Don't bug out. Bug Village offers learning opportunity

Bug village

Bug Village has plenty of activities for families in a fun learning atmosphere. Contributed photo.

Want to see the largest collection of living arthropods in the country? Saturday, Aug. 26's Bug Village '23 is the place to be with 200 species on display.


The Insect Zoo welcomed 169 baby tarantulas confiscated from the Port of Los Angeles in February. Some spiders have been sent to other institutions, but Mitchell said "they are thriving and getting much larger." One of the tarantulas will be on display at Bug Village.

"We are a traveling zoo so we don't typically get to host something like this at our facilities," said Ginny Mitchell, Insect Zoo education program coordinator. "This is our opportunity to show off every single animal we have at the Insect Zoo, and it is a huge event where we see over 1,000 people. I'm not aware of another collection of living arthropods bigger than this."

Bug Village, which dates back to 2015, starts at 11 a.m. with an open house on the first floor of the Advanced Teaching Research Building (2213 Pammel Dr.). It is followed by an "Insect Collecting 101" demonstration hosted by the entomology graduate student organization, and the event concludes in the evening at the city's Carr Park (Meadowlane Avenue and Carr Drive in east Ames) for insect light collecting.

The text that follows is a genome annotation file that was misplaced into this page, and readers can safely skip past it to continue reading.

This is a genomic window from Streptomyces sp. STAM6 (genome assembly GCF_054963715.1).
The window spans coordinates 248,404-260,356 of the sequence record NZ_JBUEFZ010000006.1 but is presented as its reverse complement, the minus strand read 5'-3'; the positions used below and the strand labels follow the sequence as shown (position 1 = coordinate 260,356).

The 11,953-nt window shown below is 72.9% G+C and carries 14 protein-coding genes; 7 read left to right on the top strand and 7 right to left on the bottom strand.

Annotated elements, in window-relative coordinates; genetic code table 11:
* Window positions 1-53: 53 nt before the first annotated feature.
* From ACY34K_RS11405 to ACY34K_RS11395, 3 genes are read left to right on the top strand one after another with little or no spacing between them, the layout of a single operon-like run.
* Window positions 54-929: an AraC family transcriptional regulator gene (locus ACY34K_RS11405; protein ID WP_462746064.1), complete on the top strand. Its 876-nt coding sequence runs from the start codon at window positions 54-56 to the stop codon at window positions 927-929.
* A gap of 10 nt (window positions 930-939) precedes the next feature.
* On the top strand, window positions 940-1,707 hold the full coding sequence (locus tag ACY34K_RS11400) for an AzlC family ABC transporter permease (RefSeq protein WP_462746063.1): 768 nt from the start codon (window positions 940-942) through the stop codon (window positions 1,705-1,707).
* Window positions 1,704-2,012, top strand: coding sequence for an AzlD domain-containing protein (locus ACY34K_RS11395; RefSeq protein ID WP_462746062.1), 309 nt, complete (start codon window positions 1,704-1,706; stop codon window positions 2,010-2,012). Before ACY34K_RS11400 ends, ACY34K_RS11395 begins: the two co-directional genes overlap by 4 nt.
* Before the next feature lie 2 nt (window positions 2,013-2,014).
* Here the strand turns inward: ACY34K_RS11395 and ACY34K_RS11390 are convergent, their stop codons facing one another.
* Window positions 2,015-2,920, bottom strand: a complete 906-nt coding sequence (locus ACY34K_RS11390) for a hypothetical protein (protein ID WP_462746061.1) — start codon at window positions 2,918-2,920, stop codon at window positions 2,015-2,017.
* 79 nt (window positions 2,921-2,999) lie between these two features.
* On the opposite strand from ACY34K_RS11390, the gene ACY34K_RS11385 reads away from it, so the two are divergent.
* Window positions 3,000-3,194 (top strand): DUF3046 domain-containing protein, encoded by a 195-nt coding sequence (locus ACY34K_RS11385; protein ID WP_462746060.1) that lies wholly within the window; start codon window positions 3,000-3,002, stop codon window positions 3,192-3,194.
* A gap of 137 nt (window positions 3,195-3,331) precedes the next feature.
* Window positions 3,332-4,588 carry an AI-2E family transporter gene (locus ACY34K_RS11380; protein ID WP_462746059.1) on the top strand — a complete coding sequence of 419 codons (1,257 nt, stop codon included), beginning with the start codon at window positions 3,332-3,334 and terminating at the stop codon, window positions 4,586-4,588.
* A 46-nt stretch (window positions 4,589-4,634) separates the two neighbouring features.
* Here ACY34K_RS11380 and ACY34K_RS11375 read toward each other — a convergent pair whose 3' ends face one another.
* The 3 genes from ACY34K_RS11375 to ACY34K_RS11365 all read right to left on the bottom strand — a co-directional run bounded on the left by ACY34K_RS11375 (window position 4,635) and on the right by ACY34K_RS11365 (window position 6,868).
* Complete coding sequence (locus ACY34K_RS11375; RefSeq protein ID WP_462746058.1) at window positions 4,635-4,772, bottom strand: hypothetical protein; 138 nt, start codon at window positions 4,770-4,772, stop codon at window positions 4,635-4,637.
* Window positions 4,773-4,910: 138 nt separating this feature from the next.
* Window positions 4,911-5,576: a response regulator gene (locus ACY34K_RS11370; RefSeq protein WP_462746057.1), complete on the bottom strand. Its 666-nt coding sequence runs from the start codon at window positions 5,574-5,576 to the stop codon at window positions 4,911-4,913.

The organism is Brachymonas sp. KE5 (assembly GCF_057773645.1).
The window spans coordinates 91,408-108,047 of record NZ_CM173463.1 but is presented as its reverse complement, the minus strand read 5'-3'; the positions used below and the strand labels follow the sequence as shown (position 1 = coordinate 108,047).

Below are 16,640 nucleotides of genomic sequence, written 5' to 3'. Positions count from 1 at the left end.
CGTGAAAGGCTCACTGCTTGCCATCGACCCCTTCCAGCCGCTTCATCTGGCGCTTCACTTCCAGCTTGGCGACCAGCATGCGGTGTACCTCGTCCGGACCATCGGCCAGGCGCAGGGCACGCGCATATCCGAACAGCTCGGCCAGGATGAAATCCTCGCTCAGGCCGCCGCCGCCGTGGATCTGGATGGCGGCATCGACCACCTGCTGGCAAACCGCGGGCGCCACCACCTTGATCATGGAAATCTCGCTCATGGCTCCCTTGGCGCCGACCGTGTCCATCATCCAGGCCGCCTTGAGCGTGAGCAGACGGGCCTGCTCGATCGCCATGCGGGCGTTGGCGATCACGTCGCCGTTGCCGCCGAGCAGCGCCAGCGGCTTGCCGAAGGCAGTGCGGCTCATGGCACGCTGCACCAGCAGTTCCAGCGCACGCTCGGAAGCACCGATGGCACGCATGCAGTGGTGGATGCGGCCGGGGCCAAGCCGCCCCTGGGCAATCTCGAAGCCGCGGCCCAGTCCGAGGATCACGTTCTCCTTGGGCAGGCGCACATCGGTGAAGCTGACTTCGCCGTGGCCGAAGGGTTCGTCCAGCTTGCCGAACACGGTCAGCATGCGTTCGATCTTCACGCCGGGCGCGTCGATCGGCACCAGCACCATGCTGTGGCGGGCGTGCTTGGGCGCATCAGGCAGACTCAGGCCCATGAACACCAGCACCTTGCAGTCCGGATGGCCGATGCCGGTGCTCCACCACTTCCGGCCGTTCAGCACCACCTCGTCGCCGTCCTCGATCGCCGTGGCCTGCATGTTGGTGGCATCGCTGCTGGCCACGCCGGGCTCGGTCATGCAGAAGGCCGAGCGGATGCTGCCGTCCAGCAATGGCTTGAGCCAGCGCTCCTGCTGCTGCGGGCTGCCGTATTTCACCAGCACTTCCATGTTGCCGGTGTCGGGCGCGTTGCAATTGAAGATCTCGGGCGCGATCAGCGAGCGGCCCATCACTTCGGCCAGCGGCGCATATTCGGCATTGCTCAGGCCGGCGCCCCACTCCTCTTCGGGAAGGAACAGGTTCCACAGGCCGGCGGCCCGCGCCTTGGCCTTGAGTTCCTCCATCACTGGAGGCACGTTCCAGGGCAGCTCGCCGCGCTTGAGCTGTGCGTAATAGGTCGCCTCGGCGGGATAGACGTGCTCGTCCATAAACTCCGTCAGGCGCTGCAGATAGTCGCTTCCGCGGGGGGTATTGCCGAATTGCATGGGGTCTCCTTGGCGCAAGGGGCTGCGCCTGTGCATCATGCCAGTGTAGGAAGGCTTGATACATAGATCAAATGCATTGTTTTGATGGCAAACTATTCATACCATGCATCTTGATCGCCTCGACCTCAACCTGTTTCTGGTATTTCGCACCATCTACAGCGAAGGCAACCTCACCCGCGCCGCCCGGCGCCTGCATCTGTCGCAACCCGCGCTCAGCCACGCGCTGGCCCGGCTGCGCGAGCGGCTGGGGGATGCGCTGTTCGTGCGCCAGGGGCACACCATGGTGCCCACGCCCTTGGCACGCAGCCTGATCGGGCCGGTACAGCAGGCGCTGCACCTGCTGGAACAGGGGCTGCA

Mitchell spends a year planning the event and will be assisted by six student workers and seven volunteers during activities. Two of Mitchell's former students are returning to campus this weekend to help. Parking lots north and west the Advanced Teaching Research Building will be available.

The events

Everything from mealworms to Hercules beetles will be on display during the open house (11 a.m.-2 p.m.) with plenty of animals for attendees to touch. It is free and open to the public with activities to keep children entertained. New this year is a Pollinator Olympics, which helps children understand how much work pollinators do.

"Bees carry 35% of their weight in pollen on their legs, so we are going to have children see if they can carry 35% of their weight using sandbags on their legs to mimic carrying pollen from the flower back to the hive," Mitchell said. "We also will have some fan favorites there like cockroaches and the infamous stink beetle, which often gets confused with the stink bug."

The Iowa Monarch Conservation Consortium will provide materials for a plant-your-own pollinator pot for young attendees and students who don't have a large lawn to attract pollinators. There will be roach races and a contest to name the roach racetrack.

Registration is required for "Insect Collecting 101" (2:30-5 p.m.) and cost $5 ($20 including a pinning kit). Graduate students will teach about insects and how to collect and preserve them.

"A pinning kit includes a box to put your insects in, special pins to use on insects and a pinning block," Mitchell said.

The insect light collecting event (7-10 p.m.), which was canceled last year because of the weather, is free and open to the public. Blacklights at two stations will let participants observe which insects are attracted to the light, and several ISU entomologists will be on hand to help identify them.